• Performance counters. Because this class is not available, you should add timers to your smart device applications during development and use them to understand performance shortfalls.
  • Secure connection. SSLStream is not available as of .NET 3.5 sp1. Therefore, SSL communication is not possible between the smart device and the U2 Server. However, .NET CF does allow you to use the system.security.cryptology namespace that provides cryptographic services. These services include secure encoding and decoding of data as well as many other operations, such as hashing, random number generation, and message authentication. You can use these services to encrypt sensitive Strings (data). The U2 database supports bidirectional understanding of these encrypted strings.
  • Configuration files. These are files with the type of .config, which normally are used for client side logging and connection pool settings. You do not need U2 specific configuration files for your smart device applications.

Minimum development tool requirements

There are many types of devices in use today that run Windows CE. These devices vary from embedded controllers in a production line to hand held devices such as mobile phones and PDAs. Visual Studio 2008 includes most of the tools needed to develop and emulate a Windows CE device in the .NET Compact Framework without the need for you to actually have the physical smart device.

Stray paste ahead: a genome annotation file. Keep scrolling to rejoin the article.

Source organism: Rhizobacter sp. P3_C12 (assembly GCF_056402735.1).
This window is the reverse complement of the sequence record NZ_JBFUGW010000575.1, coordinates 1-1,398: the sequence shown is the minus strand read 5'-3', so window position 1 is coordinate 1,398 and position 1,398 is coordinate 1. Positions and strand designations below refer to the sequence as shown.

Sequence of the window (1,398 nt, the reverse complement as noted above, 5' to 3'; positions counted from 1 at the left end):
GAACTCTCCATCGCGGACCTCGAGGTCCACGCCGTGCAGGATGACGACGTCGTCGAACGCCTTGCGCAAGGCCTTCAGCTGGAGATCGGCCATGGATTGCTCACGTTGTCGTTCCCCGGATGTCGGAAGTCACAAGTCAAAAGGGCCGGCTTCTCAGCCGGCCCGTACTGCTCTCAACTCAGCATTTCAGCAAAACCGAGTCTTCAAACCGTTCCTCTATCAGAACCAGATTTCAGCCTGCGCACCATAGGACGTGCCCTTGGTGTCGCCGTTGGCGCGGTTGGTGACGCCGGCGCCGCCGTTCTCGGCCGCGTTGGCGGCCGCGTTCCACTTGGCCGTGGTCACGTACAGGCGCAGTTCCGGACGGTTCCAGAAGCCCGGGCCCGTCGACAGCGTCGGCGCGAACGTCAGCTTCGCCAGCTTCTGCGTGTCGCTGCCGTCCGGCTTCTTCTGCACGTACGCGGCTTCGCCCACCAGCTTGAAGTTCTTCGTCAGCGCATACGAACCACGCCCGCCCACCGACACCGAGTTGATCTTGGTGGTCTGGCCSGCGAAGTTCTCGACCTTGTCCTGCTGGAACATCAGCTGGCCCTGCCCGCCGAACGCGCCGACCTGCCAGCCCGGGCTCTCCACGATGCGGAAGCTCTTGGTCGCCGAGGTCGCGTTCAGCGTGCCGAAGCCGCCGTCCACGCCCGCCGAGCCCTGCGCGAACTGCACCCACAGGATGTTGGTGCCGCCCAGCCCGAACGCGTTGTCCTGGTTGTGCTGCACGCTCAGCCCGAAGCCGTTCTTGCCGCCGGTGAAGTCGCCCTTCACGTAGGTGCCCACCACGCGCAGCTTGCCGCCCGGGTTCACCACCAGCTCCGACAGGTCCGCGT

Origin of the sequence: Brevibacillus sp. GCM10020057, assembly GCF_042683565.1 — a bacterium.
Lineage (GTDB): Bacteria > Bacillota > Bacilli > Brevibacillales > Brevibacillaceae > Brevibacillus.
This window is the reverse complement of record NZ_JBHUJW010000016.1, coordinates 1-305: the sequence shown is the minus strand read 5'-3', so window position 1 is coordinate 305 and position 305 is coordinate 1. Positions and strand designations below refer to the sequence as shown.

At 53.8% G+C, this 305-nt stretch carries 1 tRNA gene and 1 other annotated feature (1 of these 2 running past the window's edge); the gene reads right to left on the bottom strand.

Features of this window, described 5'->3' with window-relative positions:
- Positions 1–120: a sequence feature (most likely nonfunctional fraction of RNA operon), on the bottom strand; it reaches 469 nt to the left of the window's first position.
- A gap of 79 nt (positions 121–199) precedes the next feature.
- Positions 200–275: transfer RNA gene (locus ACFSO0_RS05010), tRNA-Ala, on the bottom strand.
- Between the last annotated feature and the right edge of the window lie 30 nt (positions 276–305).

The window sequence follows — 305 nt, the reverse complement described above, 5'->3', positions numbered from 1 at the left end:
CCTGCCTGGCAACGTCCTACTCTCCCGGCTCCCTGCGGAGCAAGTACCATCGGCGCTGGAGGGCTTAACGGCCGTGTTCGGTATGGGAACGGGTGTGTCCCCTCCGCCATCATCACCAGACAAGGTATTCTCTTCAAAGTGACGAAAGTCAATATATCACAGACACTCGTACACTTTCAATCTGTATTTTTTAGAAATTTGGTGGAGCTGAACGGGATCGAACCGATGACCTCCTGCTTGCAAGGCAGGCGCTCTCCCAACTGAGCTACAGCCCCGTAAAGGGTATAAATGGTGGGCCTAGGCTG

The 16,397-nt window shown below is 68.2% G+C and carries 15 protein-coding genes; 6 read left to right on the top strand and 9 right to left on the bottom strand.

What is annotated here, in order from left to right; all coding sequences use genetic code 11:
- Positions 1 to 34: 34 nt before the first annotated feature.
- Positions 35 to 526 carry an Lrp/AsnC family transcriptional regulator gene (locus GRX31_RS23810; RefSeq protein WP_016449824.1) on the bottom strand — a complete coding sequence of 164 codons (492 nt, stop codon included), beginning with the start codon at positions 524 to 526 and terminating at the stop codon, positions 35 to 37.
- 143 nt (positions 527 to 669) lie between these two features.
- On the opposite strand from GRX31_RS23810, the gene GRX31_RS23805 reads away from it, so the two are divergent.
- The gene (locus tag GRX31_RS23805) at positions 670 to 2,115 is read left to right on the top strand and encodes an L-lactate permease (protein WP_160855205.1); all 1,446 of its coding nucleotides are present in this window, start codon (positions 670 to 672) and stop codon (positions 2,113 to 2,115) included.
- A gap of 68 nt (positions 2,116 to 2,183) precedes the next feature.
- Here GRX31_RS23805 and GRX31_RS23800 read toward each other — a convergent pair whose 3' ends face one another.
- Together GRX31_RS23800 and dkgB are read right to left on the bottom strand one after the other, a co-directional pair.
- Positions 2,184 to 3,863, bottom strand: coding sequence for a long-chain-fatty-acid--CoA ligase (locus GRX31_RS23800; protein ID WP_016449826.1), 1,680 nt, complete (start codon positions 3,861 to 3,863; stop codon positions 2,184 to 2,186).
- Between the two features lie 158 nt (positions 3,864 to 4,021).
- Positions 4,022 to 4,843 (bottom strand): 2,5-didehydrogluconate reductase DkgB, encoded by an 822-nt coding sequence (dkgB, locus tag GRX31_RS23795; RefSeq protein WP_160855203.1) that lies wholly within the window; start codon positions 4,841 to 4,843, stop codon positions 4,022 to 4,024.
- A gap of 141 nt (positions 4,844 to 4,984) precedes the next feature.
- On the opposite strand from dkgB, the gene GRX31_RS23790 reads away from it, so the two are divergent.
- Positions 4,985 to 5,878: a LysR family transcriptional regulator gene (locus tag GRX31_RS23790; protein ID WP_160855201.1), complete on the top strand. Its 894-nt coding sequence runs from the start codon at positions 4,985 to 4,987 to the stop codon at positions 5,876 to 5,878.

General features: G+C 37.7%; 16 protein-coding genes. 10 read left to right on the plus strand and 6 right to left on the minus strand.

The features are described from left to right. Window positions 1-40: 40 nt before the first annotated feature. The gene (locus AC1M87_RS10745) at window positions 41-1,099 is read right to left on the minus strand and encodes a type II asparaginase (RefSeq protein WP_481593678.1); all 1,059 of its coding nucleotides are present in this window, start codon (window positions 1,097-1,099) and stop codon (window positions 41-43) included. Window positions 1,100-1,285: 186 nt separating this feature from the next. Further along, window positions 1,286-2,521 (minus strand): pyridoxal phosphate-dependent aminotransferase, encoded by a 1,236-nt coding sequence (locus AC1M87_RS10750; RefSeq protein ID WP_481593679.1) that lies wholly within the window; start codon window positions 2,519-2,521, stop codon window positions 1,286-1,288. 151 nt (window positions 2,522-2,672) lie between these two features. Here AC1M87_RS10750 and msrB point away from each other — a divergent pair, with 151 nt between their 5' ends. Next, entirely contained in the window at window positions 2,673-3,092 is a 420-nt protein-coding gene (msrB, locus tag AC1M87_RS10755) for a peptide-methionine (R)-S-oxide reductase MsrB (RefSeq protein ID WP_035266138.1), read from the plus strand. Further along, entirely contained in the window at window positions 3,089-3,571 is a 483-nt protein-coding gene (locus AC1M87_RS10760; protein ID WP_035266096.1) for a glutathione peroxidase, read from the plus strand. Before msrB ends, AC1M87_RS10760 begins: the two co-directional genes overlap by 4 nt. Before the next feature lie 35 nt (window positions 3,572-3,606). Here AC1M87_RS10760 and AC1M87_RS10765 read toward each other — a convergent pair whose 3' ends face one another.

The following sections provide details of the minimum requirements necessary to develop an application for a smart device using Microsoft .NET Compact Framework.

Emulated smart device development requirements

  • Windows Workstation (XP, 2K3, etc.)
  • .NET program using Visual Studio .NET 2008 (The sample in this article uses C#)
  • U2 database using UniData 7.2 or UniVerse 10.3
  • Microsoft ActiveSync Version 4.5
  • .NET Framework 2.0 or later
  • UniDK - UniVerse 10.3 clients
  • UniDK - UniData 7.2a clients (September 2009)

Physical smart device development requirements

  • Windows Workstation (XP, 2K3, etc.)
  • .NET program using Visual Studio .NET 2008 (The sample in this article uses C#)
  • U2 database using UniData 7.2 or UniVerse 10.3
  • Microsoft ActiveSync Version 4.5
  • Bluetooth or USB cable for ActiveSync
  • Wireless Lan for communication to the DB Server
  • NET Framework 2.0 or later
  • UniDK - UniVerse 10.3 clients
  • UniDK - UniData 7.2a clients (September 2009)

Physical smart device communications requirements

The interfaces described in this section apply only to usage relative to the sample described in this article. There are other interfaces and protocols available for smart devices, but they are not covered in this article.

  • USB. This interface is used for synchronization. The Windows CE USB Serial Host Driver provides a simulated Serial interface that is used by Microsoft ActiveSync to communicate with Windows CE or Windows Mobile devices over a USB connection from a computer running the Microsoft Windows host development system. This interface can also be used by the smart device to communicate with the U2 DB Server via the TCP/IP protocol.
  • Bluetooth. Bluetooth is a wireless communication technology that allows smart devices within a nearby proximity (approximately 10 meters) to communicate with the Windows host development system. This interface is typically used in conjunction with ActiveSync, which is required by the Visual Studio project when deploying the application.
  • Wi-Fi. Wi-Fi is a local area network (LAN) that communicates via radio waves based on IEEE 802.11 standards. This interface can be used by the smart device to communicate with the U2 DB Server via the TCP/IP protocol.